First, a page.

Wednesday, August 24, 2016

Helping People Get Ready to Go to Work After Welfare

By Kate Giammarise / Pittsburgh Post-Gazette

It’s just after 8:30 a.m. on a recent weekday, and in a room Downtown next to the Allegheny County Assistance Office, the day’s session has begun in Howard Williams’ job search class.

There are motivational slogans written on pieces of paper taped to the gray walls: “We can’t spell success without U.”

“That some achieve great success is proof to all that others can achieve it as well.”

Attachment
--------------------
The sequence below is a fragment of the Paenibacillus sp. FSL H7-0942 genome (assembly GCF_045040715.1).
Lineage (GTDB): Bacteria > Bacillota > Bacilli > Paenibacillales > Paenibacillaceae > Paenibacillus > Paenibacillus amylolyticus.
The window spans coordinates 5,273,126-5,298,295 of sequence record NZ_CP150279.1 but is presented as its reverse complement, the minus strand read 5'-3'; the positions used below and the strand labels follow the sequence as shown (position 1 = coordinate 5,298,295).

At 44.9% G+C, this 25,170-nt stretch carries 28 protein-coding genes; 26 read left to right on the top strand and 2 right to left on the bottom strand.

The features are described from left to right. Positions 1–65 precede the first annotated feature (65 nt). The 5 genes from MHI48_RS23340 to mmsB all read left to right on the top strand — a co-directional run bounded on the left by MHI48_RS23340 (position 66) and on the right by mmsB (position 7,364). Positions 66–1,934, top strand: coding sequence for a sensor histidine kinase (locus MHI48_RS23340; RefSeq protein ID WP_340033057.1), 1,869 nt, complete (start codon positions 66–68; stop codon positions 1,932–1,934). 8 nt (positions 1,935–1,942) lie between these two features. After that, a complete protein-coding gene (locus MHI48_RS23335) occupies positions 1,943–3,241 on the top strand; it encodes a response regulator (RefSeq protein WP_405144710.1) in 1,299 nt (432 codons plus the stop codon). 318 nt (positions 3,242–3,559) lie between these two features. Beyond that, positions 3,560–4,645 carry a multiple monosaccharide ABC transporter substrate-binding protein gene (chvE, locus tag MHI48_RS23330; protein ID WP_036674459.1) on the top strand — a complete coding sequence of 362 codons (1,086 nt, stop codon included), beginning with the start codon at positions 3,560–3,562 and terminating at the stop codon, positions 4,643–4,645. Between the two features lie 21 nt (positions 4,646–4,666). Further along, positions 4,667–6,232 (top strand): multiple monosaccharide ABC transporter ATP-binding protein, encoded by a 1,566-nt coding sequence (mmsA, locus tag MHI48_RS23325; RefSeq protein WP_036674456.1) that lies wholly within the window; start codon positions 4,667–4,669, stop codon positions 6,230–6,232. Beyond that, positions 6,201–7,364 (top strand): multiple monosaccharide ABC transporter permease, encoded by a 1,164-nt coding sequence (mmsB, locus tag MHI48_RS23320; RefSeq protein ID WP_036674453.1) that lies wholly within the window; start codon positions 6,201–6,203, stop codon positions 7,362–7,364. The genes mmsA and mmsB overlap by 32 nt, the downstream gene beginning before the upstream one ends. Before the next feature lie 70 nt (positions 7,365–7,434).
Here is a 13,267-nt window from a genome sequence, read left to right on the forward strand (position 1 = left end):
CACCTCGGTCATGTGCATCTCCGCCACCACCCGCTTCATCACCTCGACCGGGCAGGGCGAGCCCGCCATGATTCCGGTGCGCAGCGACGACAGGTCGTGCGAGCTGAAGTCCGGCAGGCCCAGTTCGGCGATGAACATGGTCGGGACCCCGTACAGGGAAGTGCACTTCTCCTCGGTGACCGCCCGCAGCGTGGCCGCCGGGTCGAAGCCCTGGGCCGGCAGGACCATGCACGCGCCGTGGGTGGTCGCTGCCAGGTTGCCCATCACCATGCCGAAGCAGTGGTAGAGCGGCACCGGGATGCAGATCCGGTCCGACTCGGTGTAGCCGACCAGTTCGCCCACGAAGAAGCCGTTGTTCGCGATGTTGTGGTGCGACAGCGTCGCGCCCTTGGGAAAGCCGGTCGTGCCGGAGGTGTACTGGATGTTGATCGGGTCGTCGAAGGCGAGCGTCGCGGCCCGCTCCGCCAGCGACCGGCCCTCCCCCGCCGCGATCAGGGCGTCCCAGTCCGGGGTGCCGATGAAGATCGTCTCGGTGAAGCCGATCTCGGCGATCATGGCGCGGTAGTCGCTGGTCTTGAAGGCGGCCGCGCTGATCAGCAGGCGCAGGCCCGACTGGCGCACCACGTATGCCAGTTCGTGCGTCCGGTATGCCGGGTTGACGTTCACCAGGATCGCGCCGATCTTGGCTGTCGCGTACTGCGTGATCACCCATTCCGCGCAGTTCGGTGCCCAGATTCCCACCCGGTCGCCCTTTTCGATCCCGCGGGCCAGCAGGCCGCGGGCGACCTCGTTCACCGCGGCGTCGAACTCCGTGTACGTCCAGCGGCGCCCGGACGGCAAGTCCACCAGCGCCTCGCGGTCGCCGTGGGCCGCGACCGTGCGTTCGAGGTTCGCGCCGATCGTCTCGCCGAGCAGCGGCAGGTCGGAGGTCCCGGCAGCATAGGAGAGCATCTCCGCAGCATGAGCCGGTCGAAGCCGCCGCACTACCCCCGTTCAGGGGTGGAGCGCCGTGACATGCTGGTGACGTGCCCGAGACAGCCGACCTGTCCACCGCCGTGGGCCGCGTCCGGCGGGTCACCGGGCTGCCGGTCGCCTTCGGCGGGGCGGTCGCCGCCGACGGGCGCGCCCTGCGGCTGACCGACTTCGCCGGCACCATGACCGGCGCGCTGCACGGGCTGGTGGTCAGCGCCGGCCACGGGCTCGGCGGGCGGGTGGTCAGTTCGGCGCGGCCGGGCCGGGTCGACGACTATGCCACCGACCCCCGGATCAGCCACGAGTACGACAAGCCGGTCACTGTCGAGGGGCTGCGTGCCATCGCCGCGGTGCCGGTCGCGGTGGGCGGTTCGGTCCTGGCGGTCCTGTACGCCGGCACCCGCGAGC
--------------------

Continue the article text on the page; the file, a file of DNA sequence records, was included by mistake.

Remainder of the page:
“You’ve got to learn to listen and listen to learn.”

‘Mr. Howard’s class’

Many of Mr. Williams’ students are there because they receive Temporary Assistance for Needy Families — also known as cash assistance, or welfare.

Far fewer people receive welfare today than 1996, when welfare reform was passed. In Pennsylvania, a little over 531,000 people were receiving welfare in August 1996, when President Bill Clinton signed the reform bill into law. As of June, Pennsylvania had fewer than 158,000 TANF recipients, a decline of more than 70 percent.

Those who do receive the assistance are required to attend classes like this one for at least 20 hours each week.